In addition, some market segments will recover at different intervals than others and companies need to react accordingly to this reality. Employees also need to adjust and take on different responsibilities during this period. The work world will certainly be different than before the COVID-19 pandemic.

Six Steps to Workforce Planning During Crisis

In order to weather the storm, organizations need to focus, more than ever, on retaining key talent and effectively filling open positions with the appropriate skill sets. Managing these areas significantly affects the company’s ability to return to the right levels of productivity and profitability. To ensure that an organization is prepared in the near term, leadership must implement a rigorous short-term workforce planning process.  

Every organization should address these six steps to workforce planning in a crisis:

1. Define the Strategy

  • Identify and prioritize the most critical needs
  • Prepare for potential future crisis, defining core team and role needs

2. Determine Interim Staffing Levels

  • Determine which roles and positions will not be refilled

3. Adapt Your Organization Structure

  • Redefine roles and reassign individuals to provide coverage until full staffing is achieved

4. Develop an Interim Talent Management and Acquisition Approach

  • Identify key talent depth, gaps and needs
  • Develop an aggressive recruiting strategy to address talent gaps
  • Dedicate resources to cross train employees to provide coverage where resources are short

5. Prioritize Employee Development

  • Manage frequent talent reviews to assess staffing levels and skills capability
  • Train supervisory and management team on the new realities of deploying their work teams

6. Communicate

  • Communicate workforce plan to all key stakeholders, including any changes made post-pandemic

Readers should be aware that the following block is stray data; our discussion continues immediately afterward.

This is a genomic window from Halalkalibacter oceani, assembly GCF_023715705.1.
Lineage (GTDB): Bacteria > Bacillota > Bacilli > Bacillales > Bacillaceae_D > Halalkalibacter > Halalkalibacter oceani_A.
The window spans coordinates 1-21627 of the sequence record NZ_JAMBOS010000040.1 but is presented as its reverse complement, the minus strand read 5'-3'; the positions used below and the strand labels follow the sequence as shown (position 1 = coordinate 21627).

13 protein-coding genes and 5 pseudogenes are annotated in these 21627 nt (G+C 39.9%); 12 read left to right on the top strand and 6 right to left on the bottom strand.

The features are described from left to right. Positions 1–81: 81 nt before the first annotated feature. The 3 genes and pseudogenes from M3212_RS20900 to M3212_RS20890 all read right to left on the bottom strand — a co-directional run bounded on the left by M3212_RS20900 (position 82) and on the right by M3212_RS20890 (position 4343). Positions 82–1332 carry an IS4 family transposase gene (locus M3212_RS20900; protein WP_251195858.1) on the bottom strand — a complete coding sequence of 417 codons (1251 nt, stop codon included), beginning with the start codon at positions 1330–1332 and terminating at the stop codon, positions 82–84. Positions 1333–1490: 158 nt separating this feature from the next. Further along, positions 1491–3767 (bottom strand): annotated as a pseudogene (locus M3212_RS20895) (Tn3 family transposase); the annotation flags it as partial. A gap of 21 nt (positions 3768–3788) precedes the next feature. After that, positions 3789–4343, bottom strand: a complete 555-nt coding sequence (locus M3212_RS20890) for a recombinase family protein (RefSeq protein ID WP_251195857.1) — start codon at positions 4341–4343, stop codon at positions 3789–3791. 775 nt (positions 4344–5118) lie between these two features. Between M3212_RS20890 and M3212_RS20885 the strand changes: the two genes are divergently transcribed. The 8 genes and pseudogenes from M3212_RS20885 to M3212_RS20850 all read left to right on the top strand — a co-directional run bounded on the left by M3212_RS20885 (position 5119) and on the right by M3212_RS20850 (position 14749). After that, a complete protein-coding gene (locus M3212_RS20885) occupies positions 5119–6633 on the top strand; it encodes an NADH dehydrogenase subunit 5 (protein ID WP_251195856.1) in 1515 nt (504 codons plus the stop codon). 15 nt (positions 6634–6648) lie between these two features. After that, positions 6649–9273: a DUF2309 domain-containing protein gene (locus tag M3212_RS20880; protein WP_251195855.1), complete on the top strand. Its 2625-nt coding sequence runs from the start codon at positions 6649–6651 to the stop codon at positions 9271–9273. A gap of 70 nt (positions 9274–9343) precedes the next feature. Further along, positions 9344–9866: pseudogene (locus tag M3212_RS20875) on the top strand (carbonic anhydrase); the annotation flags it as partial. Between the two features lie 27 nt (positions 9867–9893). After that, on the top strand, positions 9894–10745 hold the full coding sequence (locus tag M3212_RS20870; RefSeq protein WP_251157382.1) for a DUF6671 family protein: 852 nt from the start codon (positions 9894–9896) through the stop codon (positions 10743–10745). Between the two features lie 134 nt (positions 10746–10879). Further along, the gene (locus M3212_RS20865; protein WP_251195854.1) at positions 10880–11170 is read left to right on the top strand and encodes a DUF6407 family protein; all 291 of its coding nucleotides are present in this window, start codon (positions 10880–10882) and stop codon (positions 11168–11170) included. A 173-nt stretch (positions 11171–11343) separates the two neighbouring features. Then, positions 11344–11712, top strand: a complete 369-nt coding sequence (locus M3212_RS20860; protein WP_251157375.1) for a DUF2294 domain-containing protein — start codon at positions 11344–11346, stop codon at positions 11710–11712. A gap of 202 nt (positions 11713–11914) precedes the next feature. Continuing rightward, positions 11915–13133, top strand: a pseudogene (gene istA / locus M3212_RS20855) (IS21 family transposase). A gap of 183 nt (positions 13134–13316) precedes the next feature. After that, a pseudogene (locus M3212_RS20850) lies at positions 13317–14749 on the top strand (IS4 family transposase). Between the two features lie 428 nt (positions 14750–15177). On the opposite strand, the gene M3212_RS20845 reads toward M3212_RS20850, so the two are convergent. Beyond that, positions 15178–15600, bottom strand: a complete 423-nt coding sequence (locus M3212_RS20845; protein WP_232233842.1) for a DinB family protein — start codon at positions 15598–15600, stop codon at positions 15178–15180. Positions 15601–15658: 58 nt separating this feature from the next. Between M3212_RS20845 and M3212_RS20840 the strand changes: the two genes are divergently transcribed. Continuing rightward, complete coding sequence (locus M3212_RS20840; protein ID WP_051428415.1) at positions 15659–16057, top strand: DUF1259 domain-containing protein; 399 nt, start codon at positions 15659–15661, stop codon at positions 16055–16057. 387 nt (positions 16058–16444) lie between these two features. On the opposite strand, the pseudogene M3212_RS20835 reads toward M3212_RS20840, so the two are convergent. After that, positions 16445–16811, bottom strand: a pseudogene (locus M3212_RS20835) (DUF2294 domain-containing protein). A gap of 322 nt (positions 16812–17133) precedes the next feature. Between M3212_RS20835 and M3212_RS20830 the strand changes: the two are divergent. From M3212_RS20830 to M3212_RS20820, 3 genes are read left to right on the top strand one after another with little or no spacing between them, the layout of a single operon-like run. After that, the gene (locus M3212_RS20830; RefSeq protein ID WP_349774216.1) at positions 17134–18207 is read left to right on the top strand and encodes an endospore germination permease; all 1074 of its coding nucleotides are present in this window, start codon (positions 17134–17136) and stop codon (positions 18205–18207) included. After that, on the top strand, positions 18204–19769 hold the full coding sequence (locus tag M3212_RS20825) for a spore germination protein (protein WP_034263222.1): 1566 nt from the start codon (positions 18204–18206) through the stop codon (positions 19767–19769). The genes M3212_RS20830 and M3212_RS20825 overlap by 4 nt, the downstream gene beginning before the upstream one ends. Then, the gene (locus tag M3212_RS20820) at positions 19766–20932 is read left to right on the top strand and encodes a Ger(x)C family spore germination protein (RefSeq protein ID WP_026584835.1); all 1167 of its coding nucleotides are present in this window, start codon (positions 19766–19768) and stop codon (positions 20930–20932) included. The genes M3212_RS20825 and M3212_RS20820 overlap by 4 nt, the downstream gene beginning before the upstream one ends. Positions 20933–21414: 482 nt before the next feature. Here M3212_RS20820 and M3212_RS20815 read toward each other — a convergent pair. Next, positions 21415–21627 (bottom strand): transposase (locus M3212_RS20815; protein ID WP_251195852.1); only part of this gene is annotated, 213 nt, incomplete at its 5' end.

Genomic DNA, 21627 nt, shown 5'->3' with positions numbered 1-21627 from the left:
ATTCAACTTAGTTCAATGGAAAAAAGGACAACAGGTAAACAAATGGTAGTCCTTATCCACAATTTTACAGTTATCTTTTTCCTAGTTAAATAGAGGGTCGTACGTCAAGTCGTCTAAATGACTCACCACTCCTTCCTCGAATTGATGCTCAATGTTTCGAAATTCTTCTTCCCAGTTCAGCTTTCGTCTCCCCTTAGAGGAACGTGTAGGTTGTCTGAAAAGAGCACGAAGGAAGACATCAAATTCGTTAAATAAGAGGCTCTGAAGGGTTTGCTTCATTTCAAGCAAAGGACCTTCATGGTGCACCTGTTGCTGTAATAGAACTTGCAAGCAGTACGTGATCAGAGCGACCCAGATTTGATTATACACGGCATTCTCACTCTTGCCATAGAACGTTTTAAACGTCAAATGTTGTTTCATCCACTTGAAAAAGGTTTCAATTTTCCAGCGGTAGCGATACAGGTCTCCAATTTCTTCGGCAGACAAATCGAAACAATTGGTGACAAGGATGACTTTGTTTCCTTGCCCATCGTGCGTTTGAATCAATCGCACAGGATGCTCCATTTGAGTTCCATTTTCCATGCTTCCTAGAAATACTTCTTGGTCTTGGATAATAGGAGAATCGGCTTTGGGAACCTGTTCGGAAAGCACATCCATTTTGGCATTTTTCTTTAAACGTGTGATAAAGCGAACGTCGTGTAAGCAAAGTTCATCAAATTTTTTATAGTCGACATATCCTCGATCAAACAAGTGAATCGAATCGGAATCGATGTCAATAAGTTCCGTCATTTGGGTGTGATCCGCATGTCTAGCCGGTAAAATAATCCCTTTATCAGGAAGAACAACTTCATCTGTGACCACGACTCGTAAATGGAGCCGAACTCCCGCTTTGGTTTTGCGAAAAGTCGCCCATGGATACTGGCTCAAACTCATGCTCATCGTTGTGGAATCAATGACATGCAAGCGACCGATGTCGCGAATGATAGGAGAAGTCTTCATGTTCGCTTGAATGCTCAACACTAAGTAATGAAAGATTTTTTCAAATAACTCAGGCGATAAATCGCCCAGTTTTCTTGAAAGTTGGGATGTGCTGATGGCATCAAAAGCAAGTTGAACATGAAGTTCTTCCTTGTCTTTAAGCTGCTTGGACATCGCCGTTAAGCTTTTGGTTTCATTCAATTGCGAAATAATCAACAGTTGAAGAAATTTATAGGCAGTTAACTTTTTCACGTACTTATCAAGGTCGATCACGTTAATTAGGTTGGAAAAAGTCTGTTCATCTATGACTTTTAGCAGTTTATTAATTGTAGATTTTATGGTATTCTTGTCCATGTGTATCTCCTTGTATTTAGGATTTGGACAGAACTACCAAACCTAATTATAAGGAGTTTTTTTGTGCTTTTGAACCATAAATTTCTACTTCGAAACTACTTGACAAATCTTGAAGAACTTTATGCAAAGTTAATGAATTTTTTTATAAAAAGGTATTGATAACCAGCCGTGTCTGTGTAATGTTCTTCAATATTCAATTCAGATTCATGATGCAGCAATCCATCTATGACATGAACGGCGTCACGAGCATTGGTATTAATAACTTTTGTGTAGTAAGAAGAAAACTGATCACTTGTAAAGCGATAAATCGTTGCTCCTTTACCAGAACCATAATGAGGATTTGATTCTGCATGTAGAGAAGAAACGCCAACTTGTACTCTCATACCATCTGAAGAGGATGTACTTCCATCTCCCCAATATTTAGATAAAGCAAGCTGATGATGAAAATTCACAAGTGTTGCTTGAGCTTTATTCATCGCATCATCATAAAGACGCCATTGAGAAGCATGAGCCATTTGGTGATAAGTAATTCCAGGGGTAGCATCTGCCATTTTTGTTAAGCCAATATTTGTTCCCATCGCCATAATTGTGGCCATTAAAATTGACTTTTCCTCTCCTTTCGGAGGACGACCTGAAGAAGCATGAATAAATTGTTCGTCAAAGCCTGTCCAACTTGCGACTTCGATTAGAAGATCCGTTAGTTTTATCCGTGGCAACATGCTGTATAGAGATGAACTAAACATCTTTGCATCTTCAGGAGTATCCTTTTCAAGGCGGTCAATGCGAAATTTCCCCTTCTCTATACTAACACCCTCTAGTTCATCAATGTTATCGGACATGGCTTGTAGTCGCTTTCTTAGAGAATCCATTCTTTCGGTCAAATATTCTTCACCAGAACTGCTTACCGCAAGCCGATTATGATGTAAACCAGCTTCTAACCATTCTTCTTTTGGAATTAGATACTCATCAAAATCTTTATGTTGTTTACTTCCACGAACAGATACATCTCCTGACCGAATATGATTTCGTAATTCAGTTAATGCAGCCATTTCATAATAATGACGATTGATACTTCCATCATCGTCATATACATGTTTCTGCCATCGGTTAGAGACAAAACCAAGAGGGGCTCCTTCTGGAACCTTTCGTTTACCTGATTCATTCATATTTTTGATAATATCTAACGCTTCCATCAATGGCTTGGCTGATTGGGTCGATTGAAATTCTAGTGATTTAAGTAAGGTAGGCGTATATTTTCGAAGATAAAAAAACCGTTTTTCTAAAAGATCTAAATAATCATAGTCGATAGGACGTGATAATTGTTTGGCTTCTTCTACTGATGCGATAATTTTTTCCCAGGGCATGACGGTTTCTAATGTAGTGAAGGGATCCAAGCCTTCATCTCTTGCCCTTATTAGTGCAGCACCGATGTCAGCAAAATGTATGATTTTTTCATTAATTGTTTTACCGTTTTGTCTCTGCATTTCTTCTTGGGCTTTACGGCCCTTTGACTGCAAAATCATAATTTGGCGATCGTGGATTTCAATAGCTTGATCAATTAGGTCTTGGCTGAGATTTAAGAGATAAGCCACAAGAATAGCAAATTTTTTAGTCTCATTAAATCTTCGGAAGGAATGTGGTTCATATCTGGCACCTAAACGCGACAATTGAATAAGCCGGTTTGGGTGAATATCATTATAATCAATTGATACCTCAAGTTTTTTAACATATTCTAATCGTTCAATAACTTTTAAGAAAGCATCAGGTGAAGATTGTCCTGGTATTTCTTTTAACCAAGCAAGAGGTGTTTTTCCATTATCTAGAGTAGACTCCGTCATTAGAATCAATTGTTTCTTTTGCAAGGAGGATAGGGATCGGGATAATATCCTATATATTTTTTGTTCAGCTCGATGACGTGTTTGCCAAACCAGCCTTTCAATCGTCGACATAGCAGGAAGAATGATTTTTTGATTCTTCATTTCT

Establish a Formal Process

While many companies utilize some aspects of this approach, it is essential that this effort becomes a formal process that is rigorously managed for the foreseeable future. Decisions and assumptions need to be documented and, most importantly, effectively communicated to all stakeholders. New thoughts and ideas on how to best deploy employees will need to be considered and implemented.

Workforce planning is key to businesses returning to normalcy. Organizations of all sizes need to devote an appropriate amount of time to this subject. As a new normal begins, a workforce planning initiative should be coupled with the other three critical areas we have identified. They include compensation/rewards strategy, employee communications/branding, and effectively managing/leading in a time of crisis. Focusing on these areas will determine how quickly and successfully businesses can rebound from the COVID-19 pandemic.

For more information about Workforce Planning strategies, contact Dan Simovic at dan.simovic@findley.com or 216.875.1917, or Sandy Turba at Sandy.Turba@findley.com or 216.875.1937

Published May 6, 2020

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Copyright © 2020 by Findley, Inc. All rights reserved.